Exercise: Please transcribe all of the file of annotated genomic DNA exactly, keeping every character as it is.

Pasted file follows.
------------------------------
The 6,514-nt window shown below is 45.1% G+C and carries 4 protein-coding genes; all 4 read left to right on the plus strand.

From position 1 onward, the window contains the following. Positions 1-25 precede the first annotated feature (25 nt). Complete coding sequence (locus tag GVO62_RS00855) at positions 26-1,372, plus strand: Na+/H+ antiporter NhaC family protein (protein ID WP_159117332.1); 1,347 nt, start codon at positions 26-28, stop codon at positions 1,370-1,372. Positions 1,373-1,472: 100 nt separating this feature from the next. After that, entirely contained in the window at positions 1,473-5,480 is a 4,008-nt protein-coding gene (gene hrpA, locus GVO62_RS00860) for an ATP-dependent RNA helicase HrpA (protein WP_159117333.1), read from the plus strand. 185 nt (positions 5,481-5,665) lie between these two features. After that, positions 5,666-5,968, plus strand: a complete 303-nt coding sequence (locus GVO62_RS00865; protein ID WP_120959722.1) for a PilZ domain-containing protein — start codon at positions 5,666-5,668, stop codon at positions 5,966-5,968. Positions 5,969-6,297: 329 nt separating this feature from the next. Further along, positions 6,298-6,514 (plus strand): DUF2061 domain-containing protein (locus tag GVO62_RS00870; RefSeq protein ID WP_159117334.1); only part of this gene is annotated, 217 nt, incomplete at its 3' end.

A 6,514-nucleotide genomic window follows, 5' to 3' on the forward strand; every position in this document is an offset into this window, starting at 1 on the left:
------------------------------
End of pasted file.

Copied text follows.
The 6,514-nt window shown below is 45.1% G+C and carries 4 protein-coding genes; all 4 read left to right on the plus strand.

From position 1 onward, the window contains the following. Positions 1-25 precede the first annotated feature (25 nt). Complete coding sequence (locus tag GVO62_RS00855) at positions 26-1,372, plus strand: Na+/H+ antiporter NhaC family protein (protein ID WP_159117332.1); 1,347 nt, start codon at positions 26-28, stop codon at positions 1,370-1,372. Positions 1,373-1,472: 100 nt separating this feature from the next. After that, entirely contained in the window at positions 1,473-5,480 is a 4,008-nt protein-coding gene (gene hrpA, locus GVO62_RS00860) for an ATP-dependent RNA helicase HrpA (protein WP_159117333.1), read from the plus strand. 185 nt (positions 5,481-5,665) lie between these two features. After that, positions 5,666-5,968, plus strand: a complete 303-nt coding sequence (locus GVO62_RS00865; protein ID WP_120959722.1) for a PilZ domain-containing protein — start codon at positions 5,666-5,668, stop codon at positions 5,966-5,968. Positions 5,969-6,297: 329 nt separating this feature from the next. Further along, positions 6,298-6,514 (plus strand): DUF2061 domain-containing protein (locus tag GVO62_RS00870; RefSeq protein ID WP_159117334.1); only part of this gene is annotated, 217 nt, incomplete at its 3' end.

A 6,514-nucleotide genomic window follows, 5' to 3' on the forward strand; every position in this document is an offset into this window, starting at 1 on the left: